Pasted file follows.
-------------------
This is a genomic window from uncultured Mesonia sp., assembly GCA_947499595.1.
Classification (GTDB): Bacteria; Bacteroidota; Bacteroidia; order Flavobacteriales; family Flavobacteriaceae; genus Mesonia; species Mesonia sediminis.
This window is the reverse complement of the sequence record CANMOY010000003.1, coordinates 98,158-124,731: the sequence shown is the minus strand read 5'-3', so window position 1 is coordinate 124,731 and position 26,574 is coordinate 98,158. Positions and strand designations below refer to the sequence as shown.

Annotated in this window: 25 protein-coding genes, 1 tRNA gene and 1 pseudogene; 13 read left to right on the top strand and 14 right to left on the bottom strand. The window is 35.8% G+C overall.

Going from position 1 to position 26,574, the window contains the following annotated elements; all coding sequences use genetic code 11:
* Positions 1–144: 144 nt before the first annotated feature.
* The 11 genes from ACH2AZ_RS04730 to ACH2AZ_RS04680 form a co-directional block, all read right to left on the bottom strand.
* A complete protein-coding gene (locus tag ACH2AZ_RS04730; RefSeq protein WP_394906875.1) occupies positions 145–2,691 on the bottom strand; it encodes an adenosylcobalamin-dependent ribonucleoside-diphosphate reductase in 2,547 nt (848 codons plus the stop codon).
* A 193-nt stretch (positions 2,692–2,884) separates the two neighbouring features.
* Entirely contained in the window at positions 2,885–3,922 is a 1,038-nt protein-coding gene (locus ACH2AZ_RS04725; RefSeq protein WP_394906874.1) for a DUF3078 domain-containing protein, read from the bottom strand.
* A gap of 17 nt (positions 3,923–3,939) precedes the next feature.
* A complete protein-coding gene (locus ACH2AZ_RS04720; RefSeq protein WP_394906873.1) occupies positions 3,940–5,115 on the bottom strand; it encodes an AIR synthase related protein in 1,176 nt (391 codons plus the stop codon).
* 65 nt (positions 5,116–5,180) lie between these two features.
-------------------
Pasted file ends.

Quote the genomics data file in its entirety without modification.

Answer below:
This is a genomic window from uncultured Mesonia sp., assembly GCA_947499595.1.
Classification (GTDB): Bacteria; Bacteroidota; Bacteroidia; order Flavobacteriales; family Flavobacteriaceae; genus Mesonia; species Mesonia sediminis.
This window is the reverse complement of the sequence record CANMOY010000003.1, coordinates 98,158-124,731: the sequence shown is the minus strand read 5'-3', so window position 1 is coordinate 124,731 and position 26,574 is coordinate 98,158. Positions and strand designations below refer to the sequence as shown.

Annotated in this window: 25 protein-coding genes, 1 tRNA gene and 1 pseudogene; 13 read left to right on the top strand and 14 right to left on the bottom strand. The window is 35.8% G+C overall.

Going from position 1 to position 26,574, the window contains the following annotated elements; all coding sequences use genetic code 11:
* Positions 1–144: 144 nt before the first annotated feature.
* The 11 genes from ACH2AZ_RS04730 to ACH2AZ_RS04680 form a co-directional block, all read right to left on the bottom strand.
* A complete protein-coding gene (locus tag ACH2AZ_RS04730; RefSeq protein WP_394906875.1) occupies positions 145–2,691 on the bottom strand; it encodes an adenosylcobalamin-dependent ribonucleoside-diphosphate reductase in 2,547 nt (848 codons plus the stop codon).
* A 193-nt stretch (positions 2,692–2,884) separates the two neighbouring features.
* Entirely contained in the window at positions 2,885–3,922 is a 1,038-nt protein-coding gene (locus ACH2AZ_RS04725; RefSeq protein WP_394906874.1) for a DUF3078 domain-containing protein, read from the bottom strand.
* A gap of 17 nt (positions 3,923–3,939) precedes the next feature.
* A complete protein-coding gene (locus ACH2AZ_RS04720; RefSeq protein WP_394906873.1) occupies positions 3,940–5,115 on the bottom strand; it encodes an AIR synthase related protein in 1,176 nt (391 codons plus the stop codon).
* 65 nt (positions 5,116–5,180) lie between these two features.